Excerpt: SOMEWHERE ONLY WE KNOW By Maurene Goo

Looking for a YA novel to add to your rom-com TBR? Check out Maurene Goo’s Somewhere Only We Know, and read the excerpt below!

Somewhere Only We Know book coverSparks fly between a K pop starlet and a tabloid reporter in this heartwarming rom-com from Maurene Goo.

10:00 p.m.: Lucky is the biggest K-pop star on the scene, and she’s just performed her hit song “Heartbeat” in Hong Kong to thousands of adoring fans. She’s about to debut on The Tonight Show in America, hopefully a breakout performance for her career. But right now? She’s in her fancy hotel, trying to fall asleep but dying for a hamburger.

11:00 p.m.: Jack is sneaking into a fancy hotel, on assignment for his tabloid job that he keeps secret from his parents. On his way out of the hotel, he runs into a girl wearing slippers, a girl who is single-mindedly determined to find a hamburger. She looks kind of familiar. She’s very cute. He’s maybe curious.

12:00 a.m.: Nothing will ever be the same.


The elevators were at the end of the hall, and there was one open and waiting for me. I ran inside and hit the button that said “1,” feeling myself relax, when a hand gripped between the doors and pushed them open. Shoot. I stepped back into the corner and hid my face.

“Thanks,” a guy’s voice said. I glanced up. It was some young Asian guy clutching a jacket. I shoved myself farther into the corner, as far away from him as possible. But he wasn’t paying attention to me.

The dude was grinning and pulling on a wrinkled blazer. Then he untucked his shirt and fluffed up his hair.

I couldn’t help but look at him. What a weirdo. Cute weirdo. Incredible hair. Tall. Broad shoulders coupled with long limbs. But totally giving off the strangest vibes. A kind of manic euphoria. I inched closer to the wall when he started chuckling as he looked through his phone. Okay, sir.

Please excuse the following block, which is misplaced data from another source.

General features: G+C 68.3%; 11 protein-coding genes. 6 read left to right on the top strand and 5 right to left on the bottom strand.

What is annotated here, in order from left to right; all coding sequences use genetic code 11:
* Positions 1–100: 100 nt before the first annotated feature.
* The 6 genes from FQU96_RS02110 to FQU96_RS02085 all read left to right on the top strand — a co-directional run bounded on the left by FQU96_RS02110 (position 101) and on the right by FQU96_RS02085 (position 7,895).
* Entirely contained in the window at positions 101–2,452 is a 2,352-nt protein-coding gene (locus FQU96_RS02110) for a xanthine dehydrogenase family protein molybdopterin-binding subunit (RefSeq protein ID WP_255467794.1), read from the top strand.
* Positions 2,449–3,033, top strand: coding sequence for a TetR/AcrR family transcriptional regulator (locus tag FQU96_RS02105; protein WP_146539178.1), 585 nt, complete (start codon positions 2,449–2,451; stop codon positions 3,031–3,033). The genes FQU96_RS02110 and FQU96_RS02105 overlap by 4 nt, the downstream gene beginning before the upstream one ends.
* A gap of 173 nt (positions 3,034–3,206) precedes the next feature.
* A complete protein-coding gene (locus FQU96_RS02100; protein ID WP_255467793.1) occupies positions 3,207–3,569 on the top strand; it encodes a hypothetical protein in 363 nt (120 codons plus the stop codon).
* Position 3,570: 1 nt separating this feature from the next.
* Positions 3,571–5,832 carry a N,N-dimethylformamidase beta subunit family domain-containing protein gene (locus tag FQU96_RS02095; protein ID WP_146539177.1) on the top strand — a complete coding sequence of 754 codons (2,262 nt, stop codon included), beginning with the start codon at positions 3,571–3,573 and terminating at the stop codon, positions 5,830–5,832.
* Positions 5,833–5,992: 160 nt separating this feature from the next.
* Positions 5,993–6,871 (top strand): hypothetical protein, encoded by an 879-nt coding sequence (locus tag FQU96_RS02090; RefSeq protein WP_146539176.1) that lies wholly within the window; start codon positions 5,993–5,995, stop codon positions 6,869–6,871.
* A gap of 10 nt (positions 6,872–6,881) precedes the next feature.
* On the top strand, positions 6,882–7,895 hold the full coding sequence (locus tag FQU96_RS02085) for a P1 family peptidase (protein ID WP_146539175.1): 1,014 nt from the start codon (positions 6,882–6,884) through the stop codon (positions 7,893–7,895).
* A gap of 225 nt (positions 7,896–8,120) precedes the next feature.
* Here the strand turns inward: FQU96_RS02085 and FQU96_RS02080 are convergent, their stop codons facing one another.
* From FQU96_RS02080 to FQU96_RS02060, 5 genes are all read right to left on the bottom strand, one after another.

I tried to calm my racing heart, praying for no more passengers. Luckily, there weren’t any, and I barely breathed until the elevator stopped on the first floor.

When I stepped out, I was in a carpeted hallway, not the lobby. I glanced back at the elevator in confusion.

“If you’re looking for the ground floor, that’s level ‘G,’ ” the guy said, barely looking up from his phone.

With as much pride as I could muster, I said, “No, this is it,” and strutted away. Despite not knowing where the heck I was. In hotel-room slippers.

Hotels. I knew hotels. I would go in the lobby and ask, low-key style, where the best burger was. So I took the stairs one flight down.

Piece o’ cake! I got this! I stepped in rhythm to my cheerleading. This is nothing. Remember that week when you slept for eight hours total and had to be hospitalized for dehydration during the MTV Asia Awards? This sneaking around is freaking nothing!

The impeccably designed lobby was no-frills. My managers always booked me in discreet boutique hotels, hoping they would be better hideouts than big showy ones.

Two of my security guards were chatting idly by the valet stand and I hid behind a giant potted palm next to the front desk.

“Hi, there,” I greeted the front desk staff with what I hoped was a chill, very normal voice. “Would you mind pointing me to the nearest delicious hamburger?”

One of the young men behind the counter smiled serenely. “Of course, miss, there’s an American-style restaurant in the mall that is connected to the hotel.” His head was turned in the direction of the door but then he slowly looked back at me, recognition dawning on his face.

Blast. Even without the pink hair, I might be recognizable. I lowered my cap. “Thank you very much!” I called out over my shoulder as I slipped through the glass double doors into the mall.

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